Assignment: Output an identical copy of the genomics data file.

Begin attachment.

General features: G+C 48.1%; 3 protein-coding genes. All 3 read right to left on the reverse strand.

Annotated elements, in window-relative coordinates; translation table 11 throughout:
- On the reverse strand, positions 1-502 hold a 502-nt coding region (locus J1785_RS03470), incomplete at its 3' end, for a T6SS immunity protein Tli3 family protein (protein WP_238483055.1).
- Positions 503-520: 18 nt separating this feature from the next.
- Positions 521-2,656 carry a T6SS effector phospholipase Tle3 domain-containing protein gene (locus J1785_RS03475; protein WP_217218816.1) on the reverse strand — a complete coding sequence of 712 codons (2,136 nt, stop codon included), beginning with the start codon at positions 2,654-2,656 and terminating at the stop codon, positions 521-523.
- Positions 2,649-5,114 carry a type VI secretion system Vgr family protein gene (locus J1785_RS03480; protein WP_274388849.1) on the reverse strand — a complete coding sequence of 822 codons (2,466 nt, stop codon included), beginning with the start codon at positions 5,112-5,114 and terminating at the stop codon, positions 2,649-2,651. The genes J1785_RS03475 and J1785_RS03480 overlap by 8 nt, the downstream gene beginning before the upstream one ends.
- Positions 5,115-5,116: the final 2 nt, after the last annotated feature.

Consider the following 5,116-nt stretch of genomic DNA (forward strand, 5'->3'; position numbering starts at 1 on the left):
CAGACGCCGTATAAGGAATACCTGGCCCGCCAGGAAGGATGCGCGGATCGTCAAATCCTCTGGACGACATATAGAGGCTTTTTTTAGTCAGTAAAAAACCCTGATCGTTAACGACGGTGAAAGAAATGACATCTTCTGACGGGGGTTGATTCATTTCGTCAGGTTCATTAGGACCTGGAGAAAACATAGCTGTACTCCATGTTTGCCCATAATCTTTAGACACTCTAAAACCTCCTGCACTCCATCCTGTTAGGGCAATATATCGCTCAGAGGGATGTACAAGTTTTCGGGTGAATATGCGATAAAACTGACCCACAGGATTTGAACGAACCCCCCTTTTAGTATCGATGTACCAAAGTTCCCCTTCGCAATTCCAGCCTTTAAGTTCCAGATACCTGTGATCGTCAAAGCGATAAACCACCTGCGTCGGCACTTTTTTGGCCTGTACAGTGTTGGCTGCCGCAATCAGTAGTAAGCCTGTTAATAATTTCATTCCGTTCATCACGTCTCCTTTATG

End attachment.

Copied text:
General features: G+C 48.1%; 3 protein-coding genes. All 3 read right to left on the reverse strand.

Annotated elements, in window-relative coordinates; translation table 11 throughout:
- On the reverse strand, positions 1-502 hold a 502-nt coding region (locus J1785_RS03470), incomplete at its 3' end, for a T6SS immunity protein Tli3 family protein (protein WP_238483055.1).
- Positions 503-520: 18 nt separating this feature from the next.
- Positions 521-2,656 carry a T6SS effector phospholipase Tle3 domain-containing protein gene (locus J1785_RS03475; protein WP_217218816.1) on the reverse strand — a complete coding sequence of 712 codons (2,136 nt, stop codon included), beginning with the start codon at positions 2,654-2,656 and terminating at the stop codon, positions 521-523.
- Positions 2,649-5,114 carry a type VI secretion system Vgr family protein gene (locus J1785_RS03480; protein WP_274388849.1) on the reverse strand — a complete coding sequence of 822 codons (2,466 nt, stop codon included), beginning with the start codon at positions 5,112-5,114 and terminating at the stop codon, positions 2,649-2,651. The genes J1785_RS03475 and J1785_RS03480 overlap by 8 nt, the downstream gene beginning before the upstream one ends.
- Positions 5,115-5,116: the final 2 nt, after the last annotated feature.

Consider the following 5,116-nt stretch of genomic DNA (forward strand, 5'->3'; position numbering starts at 1 on the left):
CAGACGCCGTATAAGGAATACCTGGCCCGCCAGGAAGGATGCGCGGATCGTCAAATCCTCTGGACGACATATAGAGGCTTTTTTTAGTCAGTAAAAAACCCTGATCGTTAACGACGGTGAAAGAAATGACATCTTCTGACGGGGGTTGATTCATTTCGTCAGGTTCATTAGGACCTGGAGAAAACATAGCTGTACTCCATGTTTGCCCATAATCTTTAGACACTCTAAAACCTCCTGCACTCCATCCTGTTAGGGCAATATATCGCTCAGAGGGATGTACAAGTTTTCGGGTGAATATGCGATAAAACTGACCCACAGGATTTGAACGAACCCCCCTTTTAGTATCGATGTACCAAAGTTCCCCTTCGCAATTCCAGCCTTTAAGTTCCAGATACCTGTGATCGTCAAAGCGATAAACCACCTGCGTCGGCACTTTTTTGGCCTGTACAGTGTTGGCTGCCGCAATCAGTAGTAAGCCTGTTAATAATTTCATTCCGTTCATCACGTCTCCTTTATG